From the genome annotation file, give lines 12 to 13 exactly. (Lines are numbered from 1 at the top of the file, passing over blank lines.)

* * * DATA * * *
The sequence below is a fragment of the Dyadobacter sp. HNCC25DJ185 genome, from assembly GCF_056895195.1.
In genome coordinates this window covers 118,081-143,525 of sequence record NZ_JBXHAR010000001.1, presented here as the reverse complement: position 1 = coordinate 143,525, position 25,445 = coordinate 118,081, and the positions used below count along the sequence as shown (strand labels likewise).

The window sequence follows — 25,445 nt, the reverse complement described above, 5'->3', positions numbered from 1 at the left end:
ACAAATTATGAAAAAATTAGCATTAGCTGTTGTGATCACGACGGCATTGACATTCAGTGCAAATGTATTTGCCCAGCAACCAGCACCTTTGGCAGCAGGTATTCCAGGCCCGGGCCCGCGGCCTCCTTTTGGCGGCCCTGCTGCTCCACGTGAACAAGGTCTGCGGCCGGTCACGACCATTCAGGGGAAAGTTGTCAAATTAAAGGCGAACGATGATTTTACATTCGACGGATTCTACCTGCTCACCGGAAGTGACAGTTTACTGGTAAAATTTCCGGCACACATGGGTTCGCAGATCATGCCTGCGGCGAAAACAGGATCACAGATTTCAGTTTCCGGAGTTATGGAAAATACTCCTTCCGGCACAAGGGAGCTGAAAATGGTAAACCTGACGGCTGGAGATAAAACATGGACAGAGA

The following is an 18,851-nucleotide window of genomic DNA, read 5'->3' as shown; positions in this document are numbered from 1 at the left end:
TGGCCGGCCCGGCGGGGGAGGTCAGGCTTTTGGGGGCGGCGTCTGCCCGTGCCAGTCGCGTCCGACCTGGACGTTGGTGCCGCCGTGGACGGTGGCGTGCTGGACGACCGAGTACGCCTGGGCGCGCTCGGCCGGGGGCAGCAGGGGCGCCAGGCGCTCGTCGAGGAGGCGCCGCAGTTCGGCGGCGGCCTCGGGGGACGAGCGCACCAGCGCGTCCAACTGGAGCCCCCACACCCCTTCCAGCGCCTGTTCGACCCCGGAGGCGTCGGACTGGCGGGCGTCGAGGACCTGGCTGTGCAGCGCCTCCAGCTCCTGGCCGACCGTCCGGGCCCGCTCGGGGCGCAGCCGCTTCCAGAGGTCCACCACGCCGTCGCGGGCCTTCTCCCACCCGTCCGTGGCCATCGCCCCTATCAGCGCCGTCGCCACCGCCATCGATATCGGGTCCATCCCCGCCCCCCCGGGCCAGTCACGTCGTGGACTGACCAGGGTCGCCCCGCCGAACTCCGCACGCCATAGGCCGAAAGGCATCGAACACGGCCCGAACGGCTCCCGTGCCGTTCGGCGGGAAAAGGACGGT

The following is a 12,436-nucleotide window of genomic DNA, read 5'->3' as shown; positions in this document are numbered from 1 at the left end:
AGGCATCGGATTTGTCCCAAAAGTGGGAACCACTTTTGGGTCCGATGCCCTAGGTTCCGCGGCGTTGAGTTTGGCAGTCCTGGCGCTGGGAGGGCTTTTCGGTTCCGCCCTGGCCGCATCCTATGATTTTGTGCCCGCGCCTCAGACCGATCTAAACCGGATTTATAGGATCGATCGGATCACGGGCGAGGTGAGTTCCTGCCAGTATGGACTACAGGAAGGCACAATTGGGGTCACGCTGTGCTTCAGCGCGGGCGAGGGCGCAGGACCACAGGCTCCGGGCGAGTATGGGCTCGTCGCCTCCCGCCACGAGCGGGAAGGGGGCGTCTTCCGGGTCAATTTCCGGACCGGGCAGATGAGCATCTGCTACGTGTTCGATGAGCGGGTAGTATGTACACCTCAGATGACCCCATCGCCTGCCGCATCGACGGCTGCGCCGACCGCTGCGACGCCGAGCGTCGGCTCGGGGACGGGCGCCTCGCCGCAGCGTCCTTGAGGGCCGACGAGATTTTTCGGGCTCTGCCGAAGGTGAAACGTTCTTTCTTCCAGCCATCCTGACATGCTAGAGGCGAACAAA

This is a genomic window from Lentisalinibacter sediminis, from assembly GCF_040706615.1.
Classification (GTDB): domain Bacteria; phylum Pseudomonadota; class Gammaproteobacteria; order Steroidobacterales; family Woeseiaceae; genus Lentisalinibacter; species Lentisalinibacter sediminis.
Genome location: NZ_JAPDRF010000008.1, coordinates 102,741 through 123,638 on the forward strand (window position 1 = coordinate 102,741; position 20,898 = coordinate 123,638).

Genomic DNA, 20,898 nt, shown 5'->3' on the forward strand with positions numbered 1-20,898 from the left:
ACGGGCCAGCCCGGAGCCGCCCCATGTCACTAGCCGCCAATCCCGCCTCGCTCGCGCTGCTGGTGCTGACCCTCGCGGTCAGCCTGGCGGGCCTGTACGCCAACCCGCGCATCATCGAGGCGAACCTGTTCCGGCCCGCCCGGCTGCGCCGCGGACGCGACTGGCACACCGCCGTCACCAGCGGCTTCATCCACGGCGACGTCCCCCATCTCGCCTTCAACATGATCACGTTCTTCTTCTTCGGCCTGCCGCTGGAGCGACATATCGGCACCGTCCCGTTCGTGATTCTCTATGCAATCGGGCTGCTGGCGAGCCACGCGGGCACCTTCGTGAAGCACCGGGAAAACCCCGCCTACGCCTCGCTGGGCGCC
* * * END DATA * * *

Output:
Genomic DNA, 20,898 nt, shown 5'->3' on the forward strand with positions numbered 1-20,898 from the left:
ACGGGCCAGCCCGGAGCCGCCCCATGTCACTAGCCGCCAATCCCGCCTCGCTCGCGCTGCTGGTGCTGACCCTCGCGGTCAGCCTGGCGGGCCTGTACGCCAACCCGCGCATCATCGAGGCGAACCTGTTCCGGCCCGCCCGGCTGCGCCGCGGACGCGACTGGCACACCGCCGTCACCAGCGGCTTCATCCACGGCGACGTCCCCCATCTCGCCTTCAACATGATCACGTTCTTCTTCTTCGGCCTGCCGCTGGAGCGACATATCGGCACCGTCCCGTTCGTGATTCTCTATGCAATCGGGCTGCTGGCGAGCCACGCGGGCACCTTCGTGAAGCACCGGGAAAACCCCGCCTACGCCTCGCTGGGCGCC